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90 Injured in Violent Clashes in Rome after Berlusconi Survived No-Confidence Vote

Rome was on Wednesday recovering from a night of violence that left 90 people injured and dozens arrested after Italian Prime Minister Silvio Berlusconi survived a crucial no-confidence vote.

Berlusconi scraped through by just three votes, with 314 lawmakers voting in his favor, 311 against and two abstentions in the 630-seat lower house.

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Italy Holds Breath as Parliament Stages Confidence Vote on Berlusconi

Italy held its breath on Tuesday as lawmakers staged a knife-edge confidence vote on Prime Minister Silvio Berlusconi's government that could bring down the flamboyant Italian leader.

Berlusconi voiced confidence in a victorious outcome as he arrived in parliament and said he "absolutely excluded" his resignation, demanded by former allies from his centre-right coalition who rebelled against him.

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S.Korean Army Chief Quits Amid Tension with Pyongyang

South Korea's army chief resigned Tuesday over a controversial property investment, at a time of high tensions with North Korea following its deadly artillery attack on a border island last month.

The departure of General Hwang Eui-Don is a further blow to the South's military, widely criticized for a perceived feeble response to the North's bombardment, which triggered international alarm.

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U.S. Diplomat Richard Holbrooke Dies at 69

Richard Holbrooke, a brilliant and feisty U.S. diplomat who wrote part of the Pentagon Papers, was the architect of the 1995 Bosnia peace plan and served as President Barack Obama's special envoy to Pakistan and Afghanistan, died Monday, the State Department said. He was 69.

Calling Holbrooke "a true giant of American foreign policy," Obama paid homage to the veteran diplomat as "a truly unique figure who will be remembered for his tireless diplomacy, love of country, and pursuit of peace." Holbrooke deserves credit for much of the progress in Afghanistan and Pakistan, the president said.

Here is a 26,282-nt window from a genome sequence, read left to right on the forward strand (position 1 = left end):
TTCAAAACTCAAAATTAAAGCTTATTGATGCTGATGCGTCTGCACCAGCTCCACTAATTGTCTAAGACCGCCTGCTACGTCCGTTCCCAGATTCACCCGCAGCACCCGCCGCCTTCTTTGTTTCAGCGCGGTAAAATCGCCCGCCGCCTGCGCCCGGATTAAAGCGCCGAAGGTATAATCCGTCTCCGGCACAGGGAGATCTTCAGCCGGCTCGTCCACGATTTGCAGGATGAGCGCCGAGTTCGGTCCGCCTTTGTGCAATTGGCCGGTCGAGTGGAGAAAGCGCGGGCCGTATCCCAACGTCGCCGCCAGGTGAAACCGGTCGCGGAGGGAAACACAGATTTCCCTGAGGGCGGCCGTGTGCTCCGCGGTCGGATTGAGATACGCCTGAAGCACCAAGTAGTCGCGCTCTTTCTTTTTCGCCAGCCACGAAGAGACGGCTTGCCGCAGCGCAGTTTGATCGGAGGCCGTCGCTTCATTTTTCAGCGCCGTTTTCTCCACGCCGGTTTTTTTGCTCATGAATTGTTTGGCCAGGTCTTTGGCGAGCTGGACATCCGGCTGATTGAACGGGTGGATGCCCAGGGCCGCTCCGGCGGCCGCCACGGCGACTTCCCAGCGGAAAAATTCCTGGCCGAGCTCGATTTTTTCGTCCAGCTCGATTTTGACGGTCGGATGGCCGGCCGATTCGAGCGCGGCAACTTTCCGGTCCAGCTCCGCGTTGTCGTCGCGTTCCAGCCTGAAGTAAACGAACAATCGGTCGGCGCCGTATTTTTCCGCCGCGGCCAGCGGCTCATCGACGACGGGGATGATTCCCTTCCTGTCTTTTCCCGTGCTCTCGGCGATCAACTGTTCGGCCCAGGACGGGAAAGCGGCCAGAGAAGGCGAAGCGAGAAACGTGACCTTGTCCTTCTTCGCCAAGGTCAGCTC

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Sweden Blasts Bomb Blasts Claimed by Qaida-Linked Islamists

Sweden on Sunday probed two bomb blasts that killed a person in central Stockholm as a "terrorist crime", as an Al-Qaeda-linked website claimed one of its militants had carried out the suicide attack.

Saturday's explosions -- a suspected suicide attack and separate blast -- targeted Christmas shoppers in a busy pedestrian quarter of the Swedish capital. Two people were also injured.

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Ahmadinejad Invites Jordan King to Visit Iran

Iranian President Mahmoud Ahmadinejad on Sunday invited Jordan's King Abdullah II to visit Tehran, in a letter delivered by top aid Esfandiar Rahim Mashaie, a palace statement said.

"His majesty met Esfandiar Rahim Mashaie, who delivered a letter from President Ahmadinejad about bilateral ties as well as regional and international issues," it said.

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Six Soldiers Die in Insurgent Attack in Afghanistan

Six foreign soldiers were killed Sunday following an attack by insurgents in Afghanistan's Taliban-hit south, NATO's International Security Assistance Force (ISAF) said in a statement.

The coalition force would not give further details of the incident, one of the deadliest single attacks in recent months, and would not reveal the soldiers' nationalities, in line with its policy.

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Twin Blasts in Stockholm Leave One Dead

Twin blasts in central Stockholm killed one person and injured two others, in what Sweden's foreign minister said was a "terrorist" attack that could have had "catastrophic" consequences.

The explosions on Saturday, in a busy part of the capital packed with Christmas shoppers, came minutes after a Swedish news agency received a message denouncing Sweden's military presence in Afghanistan and threatening deadly attacks.

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Former WikiLeaks Worker: Rival Site Underway

Wikileaks soon won't be the only secret-spilling game in town.

A former co-worker of WikiLeaks founder Julian Assange plans to launch a rival website Monday called Openleaks that will help anonymous sources deliver sensitive material to public attention.

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Hackers Launch Cyber Attacks after WikiLeaks' Funding Cut

Hackers claimed Wednesday to have attacked the websites of Mastercard and a Swiss bank in apparent revenge for their decisions to choke off funding for the whistleblowing website WikiLeaks.

But WikiLeaks insisted it had nothing to do with the hacking.

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